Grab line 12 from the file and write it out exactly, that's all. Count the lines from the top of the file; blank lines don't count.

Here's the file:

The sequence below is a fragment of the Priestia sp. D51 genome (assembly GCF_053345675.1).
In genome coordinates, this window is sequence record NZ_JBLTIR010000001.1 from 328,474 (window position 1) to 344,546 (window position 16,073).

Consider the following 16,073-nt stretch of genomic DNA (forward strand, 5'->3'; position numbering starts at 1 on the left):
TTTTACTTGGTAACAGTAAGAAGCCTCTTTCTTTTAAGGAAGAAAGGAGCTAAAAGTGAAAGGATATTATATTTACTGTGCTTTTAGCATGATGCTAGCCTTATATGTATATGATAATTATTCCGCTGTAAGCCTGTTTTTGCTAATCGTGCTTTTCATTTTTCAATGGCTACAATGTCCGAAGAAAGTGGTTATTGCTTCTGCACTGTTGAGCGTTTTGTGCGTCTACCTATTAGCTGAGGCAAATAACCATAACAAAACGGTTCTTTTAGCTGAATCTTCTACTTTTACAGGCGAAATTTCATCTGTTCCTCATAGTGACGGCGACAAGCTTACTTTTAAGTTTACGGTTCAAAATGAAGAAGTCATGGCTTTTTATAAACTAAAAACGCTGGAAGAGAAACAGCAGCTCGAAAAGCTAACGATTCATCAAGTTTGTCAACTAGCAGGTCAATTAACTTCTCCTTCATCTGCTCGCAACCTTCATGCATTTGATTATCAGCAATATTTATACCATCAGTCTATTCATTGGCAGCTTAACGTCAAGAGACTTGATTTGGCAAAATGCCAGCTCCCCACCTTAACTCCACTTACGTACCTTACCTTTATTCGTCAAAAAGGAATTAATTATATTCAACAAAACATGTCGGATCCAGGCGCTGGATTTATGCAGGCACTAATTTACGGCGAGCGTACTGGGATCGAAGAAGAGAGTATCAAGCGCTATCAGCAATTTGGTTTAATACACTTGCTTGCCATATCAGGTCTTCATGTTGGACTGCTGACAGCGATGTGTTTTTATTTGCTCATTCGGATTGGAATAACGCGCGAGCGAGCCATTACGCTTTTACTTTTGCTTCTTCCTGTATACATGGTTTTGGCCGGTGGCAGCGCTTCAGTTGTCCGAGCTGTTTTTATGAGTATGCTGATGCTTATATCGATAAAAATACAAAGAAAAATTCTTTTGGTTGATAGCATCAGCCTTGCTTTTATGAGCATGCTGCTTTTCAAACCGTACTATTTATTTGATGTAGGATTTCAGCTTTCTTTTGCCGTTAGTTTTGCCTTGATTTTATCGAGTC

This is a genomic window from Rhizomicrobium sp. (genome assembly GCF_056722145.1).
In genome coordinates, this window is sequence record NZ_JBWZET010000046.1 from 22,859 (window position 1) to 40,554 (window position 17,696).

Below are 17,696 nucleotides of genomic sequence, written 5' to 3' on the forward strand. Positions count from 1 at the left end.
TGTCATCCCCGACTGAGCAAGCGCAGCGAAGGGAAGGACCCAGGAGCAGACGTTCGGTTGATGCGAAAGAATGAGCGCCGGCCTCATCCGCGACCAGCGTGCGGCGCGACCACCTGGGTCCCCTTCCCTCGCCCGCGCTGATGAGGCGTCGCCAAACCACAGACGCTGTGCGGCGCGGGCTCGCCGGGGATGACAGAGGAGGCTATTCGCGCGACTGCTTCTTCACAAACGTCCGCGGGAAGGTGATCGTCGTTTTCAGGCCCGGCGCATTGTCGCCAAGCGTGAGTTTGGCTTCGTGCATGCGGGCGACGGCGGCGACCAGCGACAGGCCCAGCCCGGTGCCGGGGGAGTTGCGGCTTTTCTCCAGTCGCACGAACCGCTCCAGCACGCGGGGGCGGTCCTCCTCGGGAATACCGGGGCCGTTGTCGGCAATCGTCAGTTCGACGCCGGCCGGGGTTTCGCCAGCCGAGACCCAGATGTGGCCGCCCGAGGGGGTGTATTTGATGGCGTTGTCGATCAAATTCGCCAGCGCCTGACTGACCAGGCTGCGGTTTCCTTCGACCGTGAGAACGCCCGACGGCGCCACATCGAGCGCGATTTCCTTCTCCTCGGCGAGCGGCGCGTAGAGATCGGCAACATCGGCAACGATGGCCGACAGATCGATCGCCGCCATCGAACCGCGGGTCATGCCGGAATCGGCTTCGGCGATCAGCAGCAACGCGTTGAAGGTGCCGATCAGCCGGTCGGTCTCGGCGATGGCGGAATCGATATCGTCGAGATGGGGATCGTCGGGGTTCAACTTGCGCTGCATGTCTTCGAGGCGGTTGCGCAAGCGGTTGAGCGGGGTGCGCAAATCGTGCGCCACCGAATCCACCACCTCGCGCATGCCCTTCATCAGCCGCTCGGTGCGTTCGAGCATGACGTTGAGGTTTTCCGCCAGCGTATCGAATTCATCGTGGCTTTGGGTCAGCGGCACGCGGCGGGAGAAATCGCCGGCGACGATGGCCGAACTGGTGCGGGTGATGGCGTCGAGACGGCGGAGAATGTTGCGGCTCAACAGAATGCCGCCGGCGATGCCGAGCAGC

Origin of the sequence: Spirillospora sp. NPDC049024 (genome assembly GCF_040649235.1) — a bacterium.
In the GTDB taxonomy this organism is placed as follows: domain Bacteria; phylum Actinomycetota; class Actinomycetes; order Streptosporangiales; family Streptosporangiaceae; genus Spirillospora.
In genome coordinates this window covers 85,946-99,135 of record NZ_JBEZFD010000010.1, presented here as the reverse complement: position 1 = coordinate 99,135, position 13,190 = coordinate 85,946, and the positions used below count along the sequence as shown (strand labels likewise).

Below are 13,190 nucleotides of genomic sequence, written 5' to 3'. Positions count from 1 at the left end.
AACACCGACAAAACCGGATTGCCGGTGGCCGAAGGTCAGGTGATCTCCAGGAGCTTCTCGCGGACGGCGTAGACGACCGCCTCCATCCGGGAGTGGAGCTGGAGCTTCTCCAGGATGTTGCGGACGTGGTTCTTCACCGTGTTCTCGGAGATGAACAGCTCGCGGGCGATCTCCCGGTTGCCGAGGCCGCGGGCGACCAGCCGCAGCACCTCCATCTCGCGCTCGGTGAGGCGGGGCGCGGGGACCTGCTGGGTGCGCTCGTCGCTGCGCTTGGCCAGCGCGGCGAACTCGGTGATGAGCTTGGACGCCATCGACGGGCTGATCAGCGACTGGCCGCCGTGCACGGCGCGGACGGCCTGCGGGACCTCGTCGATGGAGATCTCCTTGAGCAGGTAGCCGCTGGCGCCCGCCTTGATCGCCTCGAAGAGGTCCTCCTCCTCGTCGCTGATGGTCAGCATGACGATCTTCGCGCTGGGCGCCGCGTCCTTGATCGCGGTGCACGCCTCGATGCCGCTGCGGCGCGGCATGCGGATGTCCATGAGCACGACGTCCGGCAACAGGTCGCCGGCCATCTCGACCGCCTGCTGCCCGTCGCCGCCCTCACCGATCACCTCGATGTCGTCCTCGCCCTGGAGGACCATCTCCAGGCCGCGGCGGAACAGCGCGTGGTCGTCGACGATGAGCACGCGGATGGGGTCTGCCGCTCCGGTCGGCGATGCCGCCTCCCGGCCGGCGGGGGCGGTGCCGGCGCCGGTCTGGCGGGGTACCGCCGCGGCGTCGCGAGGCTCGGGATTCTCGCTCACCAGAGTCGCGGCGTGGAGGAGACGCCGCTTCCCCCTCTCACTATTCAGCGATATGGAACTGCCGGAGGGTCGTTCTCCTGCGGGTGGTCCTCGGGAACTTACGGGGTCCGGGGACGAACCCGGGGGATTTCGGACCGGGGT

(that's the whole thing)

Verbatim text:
Below are 13,190 nucleotides of genomic sequence, written 5' to 3'. Positions count from 1 at the left end.